Dangerous waste creates disposal dilemma

Disposing of old and useless equipment has always been a problem. We have a suggestion that may speed European law

Civilisation is defined by many things: science, art, politics, trade — and sewerage. From the mysterious Bronze Age cities of the Indus Valley to the high technologists of Victorian Britain, the creation of sophisticated waste-disposal systems has marked civilisations not afraid to confront the less salubrious aspects of humanity.

We too live in a successful, affluent society, furthermore one with a high level of environmental awareness. So why is the DTI behaving so badly over implementation of the Waste Electrical and Electronic Equipment (WEEE) directive? It's all very well feeling the warm tingle of national pride over the Olympic Games, but we should be able to demonstrate the same leadership in matters of greater significance. Lagging behind Latvia doesn't make the heart swell.

It can't be that the companies involved aren't ready. All the producers are multinational and operate in markets such as Germany and Spain where the directive is being properly implemented. Talk to Dell, IBM and HP, and you'll find that the directive is being taken just as seriously as any other compliance regulation.

And it can't be that the problem isn't pressing: we are heading into the next great buying cycle as the legacy equipment of Y2K ends its useful life. Furthermore, we are facing a particularly important one-off event, as CRTs — laced with lead and poisonous phosphors — are yielding their kingdom to the LCD.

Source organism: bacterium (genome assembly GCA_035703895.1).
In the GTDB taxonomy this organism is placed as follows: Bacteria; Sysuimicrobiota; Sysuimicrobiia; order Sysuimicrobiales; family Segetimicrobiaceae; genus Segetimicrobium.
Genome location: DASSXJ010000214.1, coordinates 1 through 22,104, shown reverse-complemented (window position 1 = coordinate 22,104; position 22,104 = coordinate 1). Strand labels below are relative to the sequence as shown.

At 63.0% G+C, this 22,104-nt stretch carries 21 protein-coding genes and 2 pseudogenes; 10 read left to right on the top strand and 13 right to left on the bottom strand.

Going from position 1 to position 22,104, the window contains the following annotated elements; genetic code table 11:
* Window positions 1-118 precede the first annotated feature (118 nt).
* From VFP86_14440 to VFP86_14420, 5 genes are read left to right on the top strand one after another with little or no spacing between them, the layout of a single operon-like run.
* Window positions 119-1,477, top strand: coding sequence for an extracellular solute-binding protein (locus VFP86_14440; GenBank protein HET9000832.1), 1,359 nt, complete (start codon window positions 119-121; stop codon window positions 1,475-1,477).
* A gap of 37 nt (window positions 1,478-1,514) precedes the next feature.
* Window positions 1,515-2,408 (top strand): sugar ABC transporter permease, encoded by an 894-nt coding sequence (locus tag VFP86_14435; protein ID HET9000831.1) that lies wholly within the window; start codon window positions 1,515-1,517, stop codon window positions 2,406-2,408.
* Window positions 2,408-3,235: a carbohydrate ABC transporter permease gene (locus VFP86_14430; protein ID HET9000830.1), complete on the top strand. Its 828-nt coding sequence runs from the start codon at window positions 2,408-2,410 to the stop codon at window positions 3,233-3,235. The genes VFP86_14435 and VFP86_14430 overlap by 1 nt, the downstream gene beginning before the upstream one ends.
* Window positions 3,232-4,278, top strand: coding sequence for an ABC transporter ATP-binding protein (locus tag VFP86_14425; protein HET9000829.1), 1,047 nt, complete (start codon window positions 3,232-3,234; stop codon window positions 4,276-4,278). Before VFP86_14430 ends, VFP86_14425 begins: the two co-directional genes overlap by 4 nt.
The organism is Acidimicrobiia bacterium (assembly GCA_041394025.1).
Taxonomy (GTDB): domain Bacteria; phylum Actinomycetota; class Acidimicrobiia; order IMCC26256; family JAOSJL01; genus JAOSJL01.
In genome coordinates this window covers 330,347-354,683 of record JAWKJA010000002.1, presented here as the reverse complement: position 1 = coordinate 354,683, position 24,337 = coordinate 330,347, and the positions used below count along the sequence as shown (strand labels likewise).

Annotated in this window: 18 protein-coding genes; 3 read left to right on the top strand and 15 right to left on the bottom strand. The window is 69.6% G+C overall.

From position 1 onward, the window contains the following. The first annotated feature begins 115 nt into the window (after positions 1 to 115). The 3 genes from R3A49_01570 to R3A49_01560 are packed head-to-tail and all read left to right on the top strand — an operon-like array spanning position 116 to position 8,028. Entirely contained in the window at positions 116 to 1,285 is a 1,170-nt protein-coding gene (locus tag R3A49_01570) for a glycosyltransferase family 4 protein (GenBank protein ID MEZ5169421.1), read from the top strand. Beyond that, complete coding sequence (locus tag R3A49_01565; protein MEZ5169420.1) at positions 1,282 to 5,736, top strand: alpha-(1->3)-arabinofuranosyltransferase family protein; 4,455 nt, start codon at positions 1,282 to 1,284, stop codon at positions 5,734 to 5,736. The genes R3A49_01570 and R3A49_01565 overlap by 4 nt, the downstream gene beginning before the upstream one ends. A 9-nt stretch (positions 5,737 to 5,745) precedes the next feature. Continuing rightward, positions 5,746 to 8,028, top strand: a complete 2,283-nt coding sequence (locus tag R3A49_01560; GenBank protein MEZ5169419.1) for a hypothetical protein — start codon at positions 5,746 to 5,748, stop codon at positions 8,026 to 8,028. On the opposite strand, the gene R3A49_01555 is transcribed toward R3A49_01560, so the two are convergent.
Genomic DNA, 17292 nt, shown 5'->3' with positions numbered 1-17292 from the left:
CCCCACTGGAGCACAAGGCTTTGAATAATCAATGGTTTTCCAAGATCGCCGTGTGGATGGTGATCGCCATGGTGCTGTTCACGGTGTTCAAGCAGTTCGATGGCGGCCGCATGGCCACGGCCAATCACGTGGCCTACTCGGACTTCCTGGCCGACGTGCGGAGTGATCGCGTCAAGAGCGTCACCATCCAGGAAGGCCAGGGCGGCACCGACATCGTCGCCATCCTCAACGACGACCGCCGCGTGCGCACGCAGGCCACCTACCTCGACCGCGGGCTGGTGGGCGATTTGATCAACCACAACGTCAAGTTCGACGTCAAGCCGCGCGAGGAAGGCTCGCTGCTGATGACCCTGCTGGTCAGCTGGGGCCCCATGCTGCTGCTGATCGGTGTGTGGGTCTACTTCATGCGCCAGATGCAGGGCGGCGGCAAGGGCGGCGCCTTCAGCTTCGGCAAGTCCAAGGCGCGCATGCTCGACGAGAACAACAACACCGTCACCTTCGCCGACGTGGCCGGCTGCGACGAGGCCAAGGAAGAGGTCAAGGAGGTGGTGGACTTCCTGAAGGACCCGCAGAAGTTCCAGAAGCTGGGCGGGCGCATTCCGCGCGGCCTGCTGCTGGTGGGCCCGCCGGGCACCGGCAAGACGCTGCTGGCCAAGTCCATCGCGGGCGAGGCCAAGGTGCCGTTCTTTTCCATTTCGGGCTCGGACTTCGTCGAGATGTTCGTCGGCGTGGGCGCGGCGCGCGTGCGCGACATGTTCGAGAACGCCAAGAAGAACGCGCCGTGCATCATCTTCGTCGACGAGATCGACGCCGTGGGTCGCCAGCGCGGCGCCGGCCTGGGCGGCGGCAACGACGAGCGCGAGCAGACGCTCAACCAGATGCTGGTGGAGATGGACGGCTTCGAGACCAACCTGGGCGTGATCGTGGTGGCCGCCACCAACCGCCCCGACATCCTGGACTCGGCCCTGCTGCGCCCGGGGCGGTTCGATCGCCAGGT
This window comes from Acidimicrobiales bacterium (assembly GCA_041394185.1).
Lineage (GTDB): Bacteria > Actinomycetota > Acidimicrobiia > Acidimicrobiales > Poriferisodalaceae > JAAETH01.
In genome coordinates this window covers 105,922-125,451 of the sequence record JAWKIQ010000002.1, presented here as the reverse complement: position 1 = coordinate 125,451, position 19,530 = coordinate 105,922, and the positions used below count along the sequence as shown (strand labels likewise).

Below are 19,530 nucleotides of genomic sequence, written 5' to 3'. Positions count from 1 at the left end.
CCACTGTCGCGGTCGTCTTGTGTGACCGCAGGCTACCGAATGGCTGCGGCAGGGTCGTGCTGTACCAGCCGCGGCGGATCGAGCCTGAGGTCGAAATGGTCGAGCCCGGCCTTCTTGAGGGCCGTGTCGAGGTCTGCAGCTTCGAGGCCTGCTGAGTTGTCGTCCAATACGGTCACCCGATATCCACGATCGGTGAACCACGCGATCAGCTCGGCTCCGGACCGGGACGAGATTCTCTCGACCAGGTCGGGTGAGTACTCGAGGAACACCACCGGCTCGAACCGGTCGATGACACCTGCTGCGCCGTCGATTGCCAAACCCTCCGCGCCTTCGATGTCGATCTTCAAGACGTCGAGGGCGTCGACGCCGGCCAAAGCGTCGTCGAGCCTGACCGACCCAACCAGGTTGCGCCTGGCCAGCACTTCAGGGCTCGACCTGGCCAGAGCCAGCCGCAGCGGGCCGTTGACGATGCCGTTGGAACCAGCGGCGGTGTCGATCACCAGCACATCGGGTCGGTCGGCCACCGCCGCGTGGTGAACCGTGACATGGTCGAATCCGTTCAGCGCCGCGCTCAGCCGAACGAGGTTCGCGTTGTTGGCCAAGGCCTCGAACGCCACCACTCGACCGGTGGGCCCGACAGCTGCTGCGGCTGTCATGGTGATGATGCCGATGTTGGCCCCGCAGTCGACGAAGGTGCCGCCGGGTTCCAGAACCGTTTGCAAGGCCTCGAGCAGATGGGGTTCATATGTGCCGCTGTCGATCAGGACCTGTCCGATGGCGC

By failing to present a coherent plan so late in the day, the DTI is failing everybody. The producers have implemented their side of things, and are entitled to their concerns about unworkable co-ordination. The end users — that's us — need to know why regulations that are palpably in our own interests are not being enacted. And Europe needs to know why we're breaking the law: doubly disgraceful in the year of the UK presidency of the EU.

It is tempting to wonder whether the delays are linked to the exceptional demand. If the legal requirement kicks in after the peak in CRT replacement, that's a lot of money saved that will never need to be spent. Yet it is wise never to assign to conspiracy that which can be explained by incompetence, and the DTI has always been better at the latter than the former.

If we do not see a swift resolution to this matter, then may we suggest a further class of obsolete equipment be added to the recycling tariff — the calcified clodhoppers warming the chairs in Whitehall. If it is a mark of true civilisation that it is prepared to deal with dangerous waste, then in this matter we are prepared to be very civilised indeed.